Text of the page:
Welcome to the March edition of the Queer Lit Review! This month we have a YA fantasy inspired by Slavic folktales, a picture book about one girl's crush on Valentine's Day, and an adult fantasy/romance featuring two gay men.
These titles may be available in other formats or languages. Check our catalog for availability.
Summary: This YA duology is inspired by Slavic folktales about the Firebird. It follows 2 twin sisters who were separated as children – Izaveta stayed at home to train to be queen, and Asya was taken away to become the magical Firebird. When their mother is killed, Asya returns home to celebrate her sister’s coronation and uncover the truth about who at court cannot be trusted.
Genre/Sub-Genre: YA Fantasy
Book Format: Physical
LGBTQ+ Orientation: Lesbian
Content Warnings: On-page violence/torture
Well-Written/Editor Needed: Well-written
Would I Recommend?: Yes, if you like YA fantasy!
Personal thoughts: One thing that I really appreciate about this series is that it is just the right length. I find that a lot of YA fantasy authors either drag a story out into 3 or 4 books when there isn’t enough content to justify that, or they shove everything into 2 books but leave things open-ended or unexplained. Overy put just the right amount of plot and action into this duology, and it has a satisfying ending.
I did enjoy These Feathered Flames a lot more than I enjoyed the sequel, but that has more to do with my personal preferences than with the quality of the books. These Feathered Flames follows Asya and Izaveta as they are reunited for the first time since childhood and must attempt to solve their mother’s murder. This Cursed Crown finds the sisters separated and dealing with a wide array of betrayals and struggles. My least favorite part of every fantasy series I have ever read is any section where all the characters are in different places, so obviously I preferred the book where Asya and Izaveta were largely working together.
I think I also probably liked the second book a bit less because I was hoping for more romance. Asya and Izaveta both have romantic interests (Asya’s is a female guard, which is where the queer content comes into play), but those relationships aren’t the focus of the story. There are major plot points involving both relationships, but the bond between the sisters is the most important one here. I like my fantasy novels to be heavy on the romance instead of just having romantic subplots, and Overy chose to go heavy on the court intrigue and family drama instead. So, if you like YA fantasy books where romance is present but fairly subdued, I think you’d love this duology!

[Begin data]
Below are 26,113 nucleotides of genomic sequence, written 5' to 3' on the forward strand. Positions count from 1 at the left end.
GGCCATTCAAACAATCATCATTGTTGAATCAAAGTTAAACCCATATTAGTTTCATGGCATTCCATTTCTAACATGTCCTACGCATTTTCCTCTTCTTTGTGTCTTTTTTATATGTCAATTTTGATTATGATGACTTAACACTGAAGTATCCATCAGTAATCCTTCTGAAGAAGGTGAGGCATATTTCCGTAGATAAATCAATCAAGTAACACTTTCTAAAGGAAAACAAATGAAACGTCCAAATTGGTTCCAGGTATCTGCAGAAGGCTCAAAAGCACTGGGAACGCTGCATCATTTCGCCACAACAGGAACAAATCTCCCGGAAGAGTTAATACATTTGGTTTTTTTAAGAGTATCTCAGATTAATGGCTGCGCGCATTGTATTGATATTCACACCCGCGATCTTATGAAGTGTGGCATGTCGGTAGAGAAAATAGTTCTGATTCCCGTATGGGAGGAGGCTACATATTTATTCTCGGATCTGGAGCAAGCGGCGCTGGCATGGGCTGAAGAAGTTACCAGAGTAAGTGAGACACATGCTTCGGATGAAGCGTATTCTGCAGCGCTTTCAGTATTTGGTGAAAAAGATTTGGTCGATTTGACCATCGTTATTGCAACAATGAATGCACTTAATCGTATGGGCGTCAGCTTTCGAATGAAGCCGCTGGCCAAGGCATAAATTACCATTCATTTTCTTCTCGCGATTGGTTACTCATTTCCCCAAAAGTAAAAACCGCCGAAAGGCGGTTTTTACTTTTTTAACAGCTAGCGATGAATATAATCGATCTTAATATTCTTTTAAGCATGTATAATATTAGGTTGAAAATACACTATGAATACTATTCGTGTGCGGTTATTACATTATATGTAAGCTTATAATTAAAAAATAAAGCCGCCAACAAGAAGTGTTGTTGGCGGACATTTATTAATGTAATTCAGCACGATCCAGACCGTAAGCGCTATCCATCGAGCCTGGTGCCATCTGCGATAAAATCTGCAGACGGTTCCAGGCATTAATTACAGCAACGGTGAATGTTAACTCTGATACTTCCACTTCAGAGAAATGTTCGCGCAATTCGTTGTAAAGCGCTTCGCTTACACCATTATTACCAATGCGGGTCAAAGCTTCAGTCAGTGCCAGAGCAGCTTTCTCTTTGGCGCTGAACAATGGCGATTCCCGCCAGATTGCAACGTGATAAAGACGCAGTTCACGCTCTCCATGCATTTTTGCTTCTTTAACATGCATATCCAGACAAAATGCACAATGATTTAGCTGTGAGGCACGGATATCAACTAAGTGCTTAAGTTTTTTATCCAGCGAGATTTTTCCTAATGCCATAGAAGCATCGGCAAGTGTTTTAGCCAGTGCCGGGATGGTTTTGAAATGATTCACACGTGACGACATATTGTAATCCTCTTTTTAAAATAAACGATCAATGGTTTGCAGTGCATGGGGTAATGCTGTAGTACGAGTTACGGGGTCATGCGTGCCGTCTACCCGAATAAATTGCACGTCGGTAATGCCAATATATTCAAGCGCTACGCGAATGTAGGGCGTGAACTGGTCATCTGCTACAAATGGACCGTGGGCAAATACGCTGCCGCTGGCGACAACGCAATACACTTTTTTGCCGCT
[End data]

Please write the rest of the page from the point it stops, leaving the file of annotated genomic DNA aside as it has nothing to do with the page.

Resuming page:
One thing I loved about both books in this series was how Overy interpreted The Firebird. She did a great job of including different archetypes from Russian folklore while also telling her own story. I read a lot of YA retellings, so I’m always excited for retellings that are something other than the usual Disney suspects. And while I loved finding the connections to Russian folklore in both books, I don’t think you need to have that background knowledge to enjoy the series.
This is one of the better high fantasy YA series that I have read in recent years, and I wish more people were reading it and talking about it!
Title/Author/Artist: Love, Violet by Charlotte Sullivan Wild (author) and Charlene Chua (illustrator)
Summary: Elementary-school student Violet wants to give a valentine to Mira, a girl in her class who makes her heart pound and face feel warm. But how will Violet do this when she goes tongue-tied every time Mira talks to her?
Genre/Sub-Genre: Children’s fiction
Book Format: Picture book
Length: 32 pages
LGBTQ+ Orientation: Sapphic
Content Warnings: None
Well-Written/Editor Needed: Well-written
Would I Recommend?: WHOLEHEARTEDLY
Personal thoughts: Everyone should read this book. EVERYONE, no matter their age, sexuality, gender, or parental status. I can’t think of any other picture books that show such sweet, innocent queer crushing, especially between two girls.
As a librarian (and a gay and genderqueer one at that), I grow more disheartened by the week at the number of LGBTQIA+ books being banned and challenged. Attacks tend to center around the ideas of either “sexualizing” children or “convincing” them to be queer. Love, Violet disproves both theories. Violet’s crush on Mira is the adorable, wholesome kind mirrored by young heterosexual kids— wanting to go on adventures with her, feeling butterflies but not knowing why, liking her eyes. Nothing even remotely sexual happens, nor does it contain some kind of “straight is bad” subliminal message. Despite its importance in terms of diversity, at the end of the day, it’s just a cute story. And that’s what I love about it. Queer kids deserve to have their experiences normalized, just as hetero kids deserve to read about more than one type of person.